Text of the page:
A Guide to the Development of On-Site Sanitation

Author: Franceys, R., Pickford, J., Reed, R.

Year: 1992

Publisher: WHO

There has been considerable awareness of community water supply needs, but the problems of excrete and wastewater disposal have received less attention. In order to focus attention on these problems, “sanitation” became used and understood by people worldwide to refer only to excrete and wastewater disposal. A WHO Study Group in 1986 formally adopted this meaning by defining sanitation as “the means of collecting and disposing of excrete and community liquid wastes in a hygienic way so as not to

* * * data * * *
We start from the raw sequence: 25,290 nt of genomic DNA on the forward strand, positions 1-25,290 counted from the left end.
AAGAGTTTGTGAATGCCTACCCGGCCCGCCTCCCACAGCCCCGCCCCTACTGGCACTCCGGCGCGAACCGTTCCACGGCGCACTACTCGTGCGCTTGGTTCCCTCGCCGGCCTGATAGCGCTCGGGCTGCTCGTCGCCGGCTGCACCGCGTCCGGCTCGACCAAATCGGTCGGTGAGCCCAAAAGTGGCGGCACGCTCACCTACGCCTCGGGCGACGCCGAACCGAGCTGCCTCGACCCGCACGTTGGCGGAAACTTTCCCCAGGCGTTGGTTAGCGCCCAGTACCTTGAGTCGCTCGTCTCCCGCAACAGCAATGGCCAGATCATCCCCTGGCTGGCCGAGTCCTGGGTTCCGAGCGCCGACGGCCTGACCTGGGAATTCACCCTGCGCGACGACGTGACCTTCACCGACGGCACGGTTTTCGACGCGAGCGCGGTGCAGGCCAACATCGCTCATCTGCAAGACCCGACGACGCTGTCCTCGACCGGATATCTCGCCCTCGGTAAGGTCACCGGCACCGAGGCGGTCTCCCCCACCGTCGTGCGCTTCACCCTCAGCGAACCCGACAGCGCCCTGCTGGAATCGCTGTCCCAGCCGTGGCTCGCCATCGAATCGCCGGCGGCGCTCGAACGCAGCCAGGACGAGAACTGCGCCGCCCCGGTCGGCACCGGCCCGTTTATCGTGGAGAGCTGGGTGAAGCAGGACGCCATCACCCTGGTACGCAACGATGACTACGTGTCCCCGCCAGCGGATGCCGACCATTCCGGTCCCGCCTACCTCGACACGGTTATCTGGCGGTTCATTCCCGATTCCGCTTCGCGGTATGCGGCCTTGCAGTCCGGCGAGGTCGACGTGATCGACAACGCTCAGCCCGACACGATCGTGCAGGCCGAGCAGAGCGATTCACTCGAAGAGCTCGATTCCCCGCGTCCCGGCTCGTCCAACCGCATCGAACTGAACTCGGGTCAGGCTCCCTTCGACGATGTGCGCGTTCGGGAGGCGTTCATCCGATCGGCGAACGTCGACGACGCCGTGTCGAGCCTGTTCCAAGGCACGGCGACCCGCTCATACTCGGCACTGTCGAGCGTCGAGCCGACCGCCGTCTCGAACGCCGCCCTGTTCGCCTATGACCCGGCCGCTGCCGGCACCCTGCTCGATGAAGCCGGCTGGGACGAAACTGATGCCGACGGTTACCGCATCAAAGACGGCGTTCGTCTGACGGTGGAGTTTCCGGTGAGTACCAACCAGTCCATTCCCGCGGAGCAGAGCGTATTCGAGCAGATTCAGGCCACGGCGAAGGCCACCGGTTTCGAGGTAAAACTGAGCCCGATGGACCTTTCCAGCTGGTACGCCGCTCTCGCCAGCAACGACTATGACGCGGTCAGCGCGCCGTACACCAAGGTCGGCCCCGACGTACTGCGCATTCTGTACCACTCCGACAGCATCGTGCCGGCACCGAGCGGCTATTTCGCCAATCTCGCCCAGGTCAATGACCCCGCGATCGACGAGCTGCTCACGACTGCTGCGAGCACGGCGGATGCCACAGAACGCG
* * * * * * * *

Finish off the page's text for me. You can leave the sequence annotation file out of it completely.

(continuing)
endanger the health of individuals and the community as a whole” (WHO, 1987a). Hygienic disposal that does not endanger health should be the underlying objective of all
sanitation programmes.
The cost of a sewerage system (which is usually more than four times that of on-site alternatives) and its requirement of a piped water supply preclude its adoption in the.many communities in developing countries that lack adequate sanitation. On-site disposal, dealing with excrete where it is deposited, can provide a hygienic and,satisfactory solution for such communities

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